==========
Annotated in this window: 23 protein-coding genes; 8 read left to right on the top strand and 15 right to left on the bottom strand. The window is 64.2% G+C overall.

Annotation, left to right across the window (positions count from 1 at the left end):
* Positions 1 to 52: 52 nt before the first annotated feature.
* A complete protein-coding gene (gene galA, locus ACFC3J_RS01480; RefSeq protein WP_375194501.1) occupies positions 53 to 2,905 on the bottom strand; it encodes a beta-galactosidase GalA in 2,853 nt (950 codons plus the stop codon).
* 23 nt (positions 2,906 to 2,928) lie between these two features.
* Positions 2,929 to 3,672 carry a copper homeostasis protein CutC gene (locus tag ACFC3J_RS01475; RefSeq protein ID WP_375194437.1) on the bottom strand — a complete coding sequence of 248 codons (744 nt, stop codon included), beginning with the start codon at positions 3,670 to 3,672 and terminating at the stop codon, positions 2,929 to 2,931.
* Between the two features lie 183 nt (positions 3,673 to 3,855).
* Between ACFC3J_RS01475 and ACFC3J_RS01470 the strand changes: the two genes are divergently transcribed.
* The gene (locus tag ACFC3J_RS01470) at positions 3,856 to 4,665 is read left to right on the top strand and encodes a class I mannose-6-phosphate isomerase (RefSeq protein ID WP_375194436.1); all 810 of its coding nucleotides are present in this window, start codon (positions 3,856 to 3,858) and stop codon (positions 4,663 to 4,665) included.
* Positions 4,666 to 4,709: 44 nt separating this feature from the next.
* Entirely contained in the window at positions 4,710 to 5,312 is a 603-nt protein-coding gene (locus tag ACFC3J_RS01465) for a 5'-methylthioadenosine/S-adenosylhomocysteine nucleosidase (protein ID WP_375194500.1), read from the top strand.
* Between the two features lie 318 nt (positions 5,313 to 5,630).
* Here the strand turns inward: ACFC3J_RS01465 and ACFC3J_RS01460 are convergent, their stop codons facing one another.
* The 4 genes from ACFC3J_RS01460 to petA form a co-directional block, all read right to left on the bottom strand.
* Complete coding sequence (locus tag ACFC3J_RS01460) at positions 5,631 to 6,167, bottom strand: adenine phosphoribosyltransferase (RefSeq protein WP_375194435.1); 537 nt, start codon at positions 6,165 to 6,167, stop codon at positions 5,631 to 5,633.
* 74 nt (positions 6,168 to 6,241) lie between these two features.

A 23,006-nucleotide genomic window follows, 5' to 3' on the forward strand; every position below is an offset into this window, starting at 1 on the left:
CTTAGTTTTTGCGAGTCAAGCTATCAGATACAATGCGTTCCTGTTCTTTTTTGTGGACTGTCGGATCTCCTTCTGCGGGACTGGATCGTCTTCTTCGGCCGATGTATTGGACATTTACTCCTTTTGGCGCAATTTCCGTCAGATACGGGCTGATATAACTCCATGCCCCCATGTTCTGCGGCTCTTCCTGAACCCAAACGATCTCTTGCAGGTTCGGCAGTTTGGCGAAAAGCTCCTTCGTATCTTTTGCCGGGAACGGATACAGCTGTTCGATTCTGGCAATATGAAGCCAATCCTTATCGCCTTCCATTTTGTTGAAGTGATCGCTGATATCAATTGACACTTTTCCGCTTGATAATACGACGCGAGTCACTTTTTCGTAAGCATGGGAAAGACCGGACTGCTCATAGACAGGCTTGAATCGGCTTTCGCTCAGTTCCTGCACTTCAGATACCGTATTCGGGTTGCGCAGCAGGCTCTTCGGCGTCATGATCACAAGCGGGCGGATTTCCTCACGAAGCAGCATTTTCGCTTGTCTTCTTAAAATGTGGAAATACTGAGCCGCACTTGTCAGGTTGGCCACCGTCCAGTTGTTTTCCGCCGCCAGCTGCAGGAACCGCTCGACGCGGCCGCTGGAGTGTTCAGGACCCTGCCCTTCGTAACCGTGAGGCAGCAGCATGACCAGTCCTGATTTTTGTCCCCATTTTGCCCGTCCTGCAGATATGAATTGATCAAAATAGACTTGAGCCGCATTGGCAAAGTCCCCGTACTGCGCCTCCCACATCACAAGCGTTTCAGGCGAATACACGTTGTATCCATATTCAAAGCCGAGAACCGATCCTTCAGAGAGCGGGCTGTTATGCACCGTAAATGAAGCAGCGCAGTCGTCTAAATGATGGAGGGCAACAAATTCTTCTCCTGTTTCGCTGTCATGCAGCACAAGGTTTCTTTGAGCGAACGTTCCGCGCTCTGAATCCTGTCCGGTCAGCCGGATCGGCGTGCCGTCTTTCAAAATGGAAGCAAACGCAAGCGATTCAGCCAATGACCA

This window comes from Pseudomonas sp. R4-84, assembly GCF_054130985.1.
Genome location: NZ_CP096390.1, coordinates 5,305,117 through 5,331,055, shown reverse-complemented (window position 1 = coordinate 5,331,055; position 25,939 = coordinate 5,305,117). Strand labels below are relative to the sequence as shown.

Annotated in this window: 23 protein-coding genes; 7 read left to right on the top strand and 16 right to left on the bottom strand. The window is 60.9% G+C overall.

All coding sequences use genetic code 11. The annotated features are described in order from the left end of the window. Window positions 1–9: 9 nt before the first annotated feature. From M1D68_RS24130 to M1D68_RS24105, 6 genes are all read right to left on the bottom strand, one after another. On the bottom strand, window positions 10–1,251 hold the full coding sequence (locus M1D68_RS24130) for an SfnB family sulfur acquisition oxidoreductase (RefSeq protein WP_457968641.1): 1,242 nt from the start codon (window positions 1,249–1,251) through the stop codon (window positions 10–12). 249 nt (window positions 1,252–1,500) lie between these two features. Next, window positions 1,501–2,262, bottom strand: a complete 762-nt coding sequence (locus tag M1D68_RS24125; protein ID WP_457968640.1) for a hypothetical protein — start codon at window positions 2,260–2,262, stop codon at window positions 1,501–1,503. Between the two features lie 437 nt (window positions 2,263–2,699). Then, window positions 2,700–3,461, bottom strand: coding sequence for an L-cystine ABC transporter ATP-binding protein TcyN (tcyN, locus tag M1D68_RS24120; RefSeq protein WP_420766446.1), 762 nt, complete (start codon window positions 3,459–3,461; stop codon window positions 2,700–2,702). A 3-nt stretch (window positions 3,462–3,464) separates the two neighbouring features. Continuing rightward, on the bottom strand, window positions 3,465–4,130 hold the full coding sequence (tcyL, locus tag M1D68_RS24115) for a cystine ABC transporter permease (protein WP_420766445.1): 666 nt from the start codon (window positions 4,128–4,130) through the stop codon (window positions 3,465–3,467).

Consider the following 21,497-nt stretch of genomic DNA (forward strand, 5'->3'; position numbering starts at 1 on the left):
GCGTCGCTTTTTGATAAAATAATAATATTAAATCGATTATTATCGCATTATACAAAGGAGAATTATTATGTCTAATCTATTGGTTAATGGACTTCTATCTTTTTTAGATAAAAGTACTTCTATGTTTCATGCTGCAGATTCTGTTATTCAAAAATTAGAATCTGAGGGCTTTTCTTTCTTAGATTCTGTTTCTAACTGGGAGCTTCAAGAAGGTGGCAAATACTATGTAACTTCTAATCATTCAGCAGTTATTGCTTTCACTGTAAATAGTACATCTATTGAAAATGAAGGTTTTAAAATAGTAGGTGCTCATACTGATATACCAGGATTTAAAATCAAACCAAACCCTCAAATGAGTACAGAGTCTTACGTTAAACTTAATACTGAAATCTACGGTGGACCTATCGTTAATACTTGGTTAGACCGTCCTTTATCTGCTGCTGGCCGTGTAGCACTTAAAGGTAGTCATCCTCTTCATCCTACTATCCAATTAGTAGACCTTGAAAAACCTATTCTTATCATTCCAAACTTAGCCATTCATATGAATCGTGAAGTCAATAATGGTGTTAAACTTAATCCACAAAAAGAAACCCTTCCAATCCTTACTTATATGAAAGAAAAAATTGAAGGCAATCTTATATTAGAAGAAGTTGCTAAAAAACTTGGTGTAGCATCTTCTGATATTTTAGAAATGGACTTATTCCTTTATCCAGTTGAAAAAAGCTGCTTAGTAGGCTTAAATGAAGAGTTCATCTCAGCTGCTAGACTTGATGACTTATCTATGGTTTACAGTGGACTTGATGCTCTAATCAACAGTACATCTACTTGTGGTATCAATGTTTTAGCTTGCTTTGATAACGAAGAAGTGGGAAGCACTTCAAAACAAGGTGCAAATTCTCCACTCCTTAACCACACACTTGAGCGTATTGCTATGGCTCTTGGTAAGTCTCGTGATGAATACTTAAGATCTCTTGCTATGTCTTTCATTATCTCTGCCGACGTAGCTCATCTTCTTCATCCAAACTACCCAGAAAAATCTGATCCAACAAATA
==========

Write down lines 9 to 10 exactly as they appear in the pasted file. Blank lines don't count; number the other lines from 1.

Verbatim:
* The gene (locus tag ACFC3J_RS01470) at positions 3,856 to 4,665 is read left to right on the top strand and encodes a class I mannose-6-phosphate isomerase (RefSeq protein ID WP_375194436.1); all 810 of its coding nucleotides are present in this window, start codon (positions 3,856 to 3,858) and stop codon (positions 4,663 to 4,665) included.
* Positions 4,666 to 4,709: 44 nt separating this feature from the next.